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Peace Region fish and wildlife projects awarded $2.1 million in funding

Thirty research projects supporting fish and wildlife in the Peace Region are being funded by the Fish and Wildlife Compensation Program this year. The projects will see a combined $2.
westerntoad
A Western toad.

Thirty research projects supporting fish and wildlife in the Peace Region are being funded by the Fish and Wildlife Compensation Program this year.

The projects will see a combined $2.1 million in funding through the program, which target fish and wildlife impacted by hydroelectric dam development in the region.

The funding covers a wide range of work, including the creation of wildlife trees, bird banding near Mackenzie, restoring caribou habitat, caribou calf maternity penning, Fisher habitat conservation, and studies of lake trout, bull trout, arctic grayling, and kokanee in Williston Reservoir.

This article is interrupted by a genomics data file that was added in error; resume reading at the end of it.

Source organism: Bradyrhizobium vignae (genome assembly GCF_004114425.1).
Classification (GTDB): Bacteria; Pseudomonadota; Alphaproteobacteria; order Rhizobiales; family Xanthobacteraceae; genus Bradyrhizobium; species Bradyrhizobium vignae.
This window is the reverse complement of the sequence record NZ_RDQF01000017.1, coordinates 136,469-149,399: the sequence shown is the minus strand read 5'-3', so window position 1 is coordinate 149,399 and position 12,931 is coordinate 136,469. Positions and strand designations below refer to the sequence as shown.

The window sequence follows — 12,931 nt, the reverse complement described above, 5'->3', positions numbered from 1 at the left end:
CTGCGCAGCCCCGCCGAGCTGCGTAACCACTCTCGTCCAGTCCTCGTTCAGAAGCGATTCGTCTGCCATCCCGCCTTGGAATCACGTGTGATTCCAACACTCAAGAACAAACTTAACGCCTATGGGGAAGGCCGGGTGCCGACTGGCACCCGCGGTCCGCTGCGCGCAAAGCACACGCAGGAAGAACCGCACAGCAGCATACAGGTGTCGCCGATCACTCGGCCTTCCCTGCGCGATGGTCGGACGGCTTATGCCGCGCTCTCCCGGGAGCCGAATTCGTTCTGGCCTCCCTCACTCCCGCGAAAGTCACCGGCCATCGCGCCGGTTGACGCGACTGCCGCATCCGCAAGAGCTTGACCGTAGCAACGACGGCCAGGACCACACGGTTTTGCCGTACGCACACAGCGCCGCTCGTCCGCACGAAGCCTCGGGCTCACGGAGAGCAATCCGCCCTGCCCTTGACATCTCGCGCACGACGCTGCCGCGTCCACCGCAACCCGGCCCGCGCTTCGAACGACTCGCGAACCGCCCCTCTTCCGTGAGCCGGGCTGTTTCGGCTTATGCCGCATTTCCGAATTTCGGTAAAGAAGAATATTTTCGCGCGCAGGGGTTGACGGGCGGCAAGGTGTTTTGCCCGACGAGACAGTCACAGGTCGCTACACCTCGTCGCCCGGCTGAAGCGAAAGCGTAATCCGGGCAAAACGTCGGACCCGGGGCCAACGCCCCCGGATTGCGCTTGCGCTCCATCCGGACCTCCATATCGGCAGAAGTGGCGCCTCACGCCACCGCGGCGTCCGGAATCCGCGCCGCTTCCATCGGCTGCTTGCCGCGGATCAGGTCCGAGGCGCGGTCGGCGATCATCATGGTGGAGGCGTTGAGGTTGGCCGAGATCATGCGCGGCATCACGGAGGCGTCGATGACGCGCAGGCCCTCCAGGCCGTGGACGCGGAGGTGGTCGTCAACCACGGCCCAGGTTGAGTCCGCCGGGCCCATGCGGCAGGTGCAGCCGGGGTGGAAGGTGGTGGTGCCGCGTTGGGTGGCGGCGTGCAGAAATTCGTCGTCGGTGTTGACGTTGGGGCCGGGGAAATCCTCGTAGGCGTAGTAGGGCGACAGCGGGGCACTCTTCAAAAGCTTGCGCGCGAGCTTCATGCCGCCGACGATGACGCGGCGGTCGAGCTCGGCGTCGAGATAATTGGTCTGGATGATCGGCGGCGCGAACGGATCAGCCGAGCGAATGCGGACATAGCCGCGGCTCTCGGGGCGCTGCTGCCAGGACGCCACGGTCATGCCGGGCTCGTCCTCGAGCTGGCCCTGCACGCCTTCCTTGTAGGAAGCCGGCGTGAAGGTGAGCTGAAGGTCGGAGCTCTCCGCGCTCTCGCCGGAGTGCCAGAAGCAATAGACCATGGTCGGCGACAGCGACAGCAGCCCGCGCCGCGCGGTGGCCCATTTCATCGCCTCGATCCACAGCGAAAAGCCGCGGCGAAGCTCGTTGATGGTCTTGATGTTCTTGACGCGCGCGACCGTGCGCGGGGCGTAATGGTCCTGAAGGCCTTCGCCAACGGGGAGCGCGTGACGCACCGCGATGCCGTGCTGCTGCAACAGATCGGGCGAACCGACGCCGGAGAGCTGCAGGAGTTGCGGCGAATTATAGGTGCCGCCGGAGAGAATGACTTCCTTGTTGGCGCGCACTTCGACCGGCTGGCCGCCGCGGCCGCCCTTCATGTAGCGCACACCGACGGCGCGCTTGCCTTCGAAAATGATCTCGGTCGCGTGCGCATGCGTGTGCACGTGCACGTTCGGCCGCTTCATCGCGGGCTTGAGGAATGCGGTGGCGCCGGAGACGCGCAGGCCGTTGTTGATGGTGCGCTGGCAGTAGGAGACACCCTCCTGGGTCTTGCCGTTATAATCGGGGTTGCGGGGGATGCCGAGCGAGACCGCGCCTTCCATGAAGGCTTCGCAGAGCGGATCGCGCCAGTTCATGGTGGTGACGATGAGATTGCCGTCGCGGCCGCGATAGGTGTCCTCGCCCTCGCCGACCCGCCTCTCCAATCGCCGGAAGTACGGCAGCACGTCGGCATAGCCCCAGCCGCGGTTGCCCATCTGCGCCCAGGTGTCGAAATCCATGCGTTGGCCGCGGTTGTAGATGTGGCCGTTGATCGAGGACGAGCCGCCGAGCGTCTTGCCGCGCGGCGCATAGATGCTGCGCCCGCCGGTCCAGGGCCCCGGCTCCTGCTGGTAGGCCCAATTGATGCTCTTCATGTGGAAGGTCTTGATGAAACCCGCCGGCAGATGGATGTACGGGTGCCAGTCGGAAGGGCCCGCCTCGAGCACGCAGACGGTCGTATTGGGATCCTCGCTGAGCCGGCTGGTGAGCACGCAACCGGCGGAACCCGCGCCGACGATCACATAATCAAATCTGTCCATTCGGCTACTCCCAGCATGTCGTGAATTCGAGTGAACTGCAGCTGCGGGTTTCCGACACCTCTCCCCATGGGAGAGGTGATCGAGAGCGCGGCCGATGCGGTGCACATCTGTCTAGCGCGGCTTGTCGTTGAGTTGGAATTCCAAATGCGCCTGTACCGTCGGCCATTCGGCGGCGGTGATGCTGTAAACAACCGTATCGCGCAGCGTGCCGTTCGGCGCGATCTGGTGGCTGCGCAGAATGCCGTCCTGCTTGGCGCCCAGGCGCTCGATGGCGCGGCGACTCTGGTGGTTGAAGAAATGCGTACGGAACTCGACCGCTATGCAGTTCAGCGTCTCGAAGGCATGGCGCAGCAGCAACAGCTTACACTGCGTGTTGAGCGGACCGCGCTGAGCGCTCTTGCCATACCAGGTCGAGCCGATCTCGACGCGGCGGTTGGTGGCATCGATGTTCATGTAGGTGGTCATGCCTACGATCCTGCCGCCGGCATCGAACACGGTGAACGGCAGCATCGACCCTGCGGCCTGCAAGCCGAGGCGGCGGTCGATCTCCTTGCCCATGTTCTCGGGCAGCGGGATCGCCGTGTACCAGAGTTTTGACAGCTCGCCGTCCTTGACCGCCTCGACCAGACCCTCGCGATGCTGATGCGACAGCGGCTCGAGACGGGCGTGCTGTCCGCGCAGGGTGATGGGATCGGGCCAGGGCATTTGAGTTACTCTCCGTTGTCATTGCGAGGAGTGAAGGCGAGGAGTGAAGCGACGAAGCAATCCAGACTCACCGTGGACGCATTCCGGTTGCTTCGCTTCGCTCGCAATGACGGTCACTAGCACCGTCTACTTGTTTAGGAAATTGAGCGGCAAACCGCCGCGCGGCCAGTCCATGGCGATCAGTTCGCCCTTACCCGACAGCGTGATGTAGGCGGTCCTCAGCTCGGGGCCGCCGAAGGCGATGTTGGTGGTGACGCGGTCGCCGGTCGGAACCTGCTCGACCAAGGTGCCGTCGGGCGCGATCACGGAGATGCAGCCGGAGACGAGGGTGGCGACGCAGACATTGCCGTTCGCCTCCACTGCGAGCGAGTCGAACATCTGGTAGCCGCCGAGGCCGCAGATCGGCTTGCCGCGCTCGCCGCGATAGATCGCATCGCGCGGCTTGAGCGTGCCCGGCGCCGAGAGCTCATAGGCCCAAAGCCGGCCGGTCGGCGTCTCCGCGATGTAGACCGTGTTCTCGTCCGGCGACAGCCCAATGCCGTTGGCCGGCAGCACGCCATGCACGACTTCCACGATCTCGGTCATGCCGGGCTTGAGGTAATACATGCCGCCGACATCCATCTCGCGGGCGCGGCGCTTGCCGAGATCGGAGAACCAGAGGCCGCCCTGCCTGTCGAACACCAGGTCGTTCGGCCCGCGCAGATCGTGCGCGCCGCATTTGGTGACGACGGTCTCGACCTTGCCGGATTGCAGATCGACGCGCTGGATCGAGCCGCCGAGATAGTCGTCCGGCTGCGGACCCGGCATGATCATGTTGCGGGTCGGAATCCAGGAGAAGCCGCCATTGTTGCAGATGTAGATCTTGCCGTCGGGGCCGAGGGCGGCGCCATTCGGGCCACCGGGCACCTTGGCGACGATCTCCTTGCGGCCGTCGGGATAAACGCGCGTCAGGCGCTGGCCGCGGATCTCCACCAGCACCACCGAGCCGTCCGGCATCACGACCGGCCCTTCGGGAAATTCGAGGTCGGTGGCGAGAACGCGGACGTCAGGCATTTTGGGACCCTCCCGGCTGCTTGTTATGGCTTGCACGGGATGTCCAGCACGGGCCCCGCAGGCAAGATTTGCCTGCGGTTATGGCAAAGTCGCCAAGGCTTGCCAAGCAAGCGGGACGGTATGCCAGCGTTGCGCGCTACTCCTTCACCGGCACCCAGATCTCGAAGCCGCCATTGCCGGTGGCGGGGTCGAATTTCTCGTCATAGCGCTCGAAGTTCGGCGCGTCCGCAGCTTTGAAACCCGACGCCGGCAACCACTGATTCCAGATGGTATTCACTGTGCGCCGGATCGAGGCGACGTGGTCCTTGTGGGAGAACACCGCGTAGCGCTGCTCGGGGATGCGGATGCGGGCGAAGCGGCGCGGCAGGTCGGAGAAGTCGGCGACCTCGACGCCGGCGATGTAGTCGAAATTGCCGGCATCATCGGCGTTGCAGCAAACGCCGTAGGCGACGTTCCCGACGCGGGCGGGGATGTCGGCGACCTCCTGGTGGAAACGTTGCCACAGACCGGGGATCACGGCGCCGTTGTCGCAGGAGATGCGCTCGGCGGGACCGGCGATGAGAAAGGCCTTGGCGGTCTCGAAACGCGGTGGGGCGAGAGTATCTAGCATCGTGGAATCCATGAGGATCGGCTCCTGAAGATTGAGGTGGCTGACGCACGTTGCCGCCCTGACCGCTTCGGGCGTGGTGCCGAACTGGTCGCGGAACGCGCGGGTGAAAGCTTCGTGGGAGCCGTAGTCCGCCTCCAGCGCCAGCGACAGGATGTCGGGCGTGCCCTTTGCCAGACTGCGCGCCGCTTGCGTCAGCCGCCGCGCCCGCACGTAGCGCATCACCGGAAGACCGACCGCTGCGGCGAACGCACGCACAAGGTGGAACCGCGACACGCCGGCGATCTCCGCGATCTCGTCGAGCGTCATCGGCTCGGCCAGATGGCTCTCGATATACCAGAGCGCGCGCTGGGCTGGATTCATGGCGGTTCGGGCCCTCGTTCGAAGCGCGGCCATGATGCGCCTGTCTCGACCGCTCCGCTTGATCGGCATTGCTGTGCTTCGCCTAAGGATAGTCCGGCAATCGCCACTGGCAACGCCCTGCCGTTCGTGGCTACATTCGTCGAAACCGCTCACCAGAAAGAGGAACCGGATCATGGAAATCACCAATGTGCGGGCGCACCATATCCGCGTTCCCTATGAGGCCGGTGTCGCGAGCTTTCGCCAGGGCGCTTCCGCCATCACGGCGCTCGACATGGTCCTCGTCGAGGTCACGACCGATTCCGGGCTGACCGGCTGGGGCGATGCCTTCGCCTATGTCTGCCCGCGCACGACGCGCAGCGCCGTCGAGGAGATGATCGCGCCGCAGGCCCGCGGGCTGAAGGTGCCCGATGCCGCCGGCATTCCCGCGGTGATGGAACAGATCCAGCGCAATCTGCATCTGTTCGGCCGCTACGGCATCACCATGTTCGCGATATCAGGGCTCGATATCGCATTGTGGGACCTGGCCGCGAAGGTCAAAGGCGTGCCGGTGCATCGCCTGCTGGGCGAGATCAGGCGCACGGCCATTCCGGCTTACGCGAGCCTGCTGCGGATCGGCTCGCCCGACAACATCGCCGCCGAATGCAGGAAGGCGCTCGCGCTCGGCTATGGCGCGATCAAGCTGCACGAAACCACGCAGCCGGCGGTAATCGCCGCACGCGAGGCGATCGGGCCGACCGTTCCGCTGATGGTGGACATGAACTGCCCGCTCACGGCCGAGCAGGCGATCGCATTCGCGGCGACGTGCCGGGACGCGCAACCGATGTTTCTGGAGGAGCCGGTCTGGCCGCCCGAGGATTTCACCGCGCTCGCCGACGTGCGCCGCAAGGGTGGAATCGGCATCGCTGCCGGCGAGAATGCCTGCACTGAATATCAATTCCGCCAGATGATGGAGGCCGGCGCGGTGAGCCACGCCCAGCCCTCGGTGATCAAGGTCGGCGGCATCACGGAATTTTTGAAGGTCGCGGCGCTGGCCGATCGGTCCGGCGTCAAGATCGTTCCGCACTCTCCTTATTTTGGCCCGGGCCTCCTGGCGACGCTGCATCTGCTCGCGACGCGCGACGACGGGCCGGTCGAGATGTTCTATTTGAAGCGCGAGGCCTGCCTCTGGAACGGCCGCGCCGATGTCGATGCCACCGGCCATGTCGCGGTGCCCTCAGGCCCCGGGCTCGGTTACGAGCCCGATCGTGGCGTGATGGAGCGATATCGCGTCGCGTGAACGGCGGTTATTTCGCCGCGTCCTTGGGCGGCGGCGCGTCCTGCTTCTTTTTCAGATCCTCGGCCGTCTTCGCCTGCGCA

“The projects approved by the FWCP in the Peace Region for 2018–2019 will benefit species, habitats and ecosystems impacted by existing dams, and we’re very excited about the work planned for this year,” program manager Chelsea Coady said in a news release.

The FWCP is a partnership between BC Hydro, the province, Fisheries and Oceans Canada, First Nations, and local communities and groups.

The organization will host a series of workshops on conserving and managing wetlands this summer, including stops Moberly Lake, Mackenzie, Tsay Keh Dene, and Fort St. James.

Workshops are scheduled for:

“Projects like the wetland workshops will benefit many species, and support conservation and enhancement of important habitats. Many of the projects we fund will improve the science and understanding of species and their habitats, which is the first step in conservation planning,” Coady said. 

In total, 118 projects will receive $10 million in funding this year in the Coastal, Columbia, and Peace regions. Projects are evaluated by local boards.

A full list of projects can be found on the FWCP website.

Email Managing Editor Matt Preprost at editor@ahnfsj.ca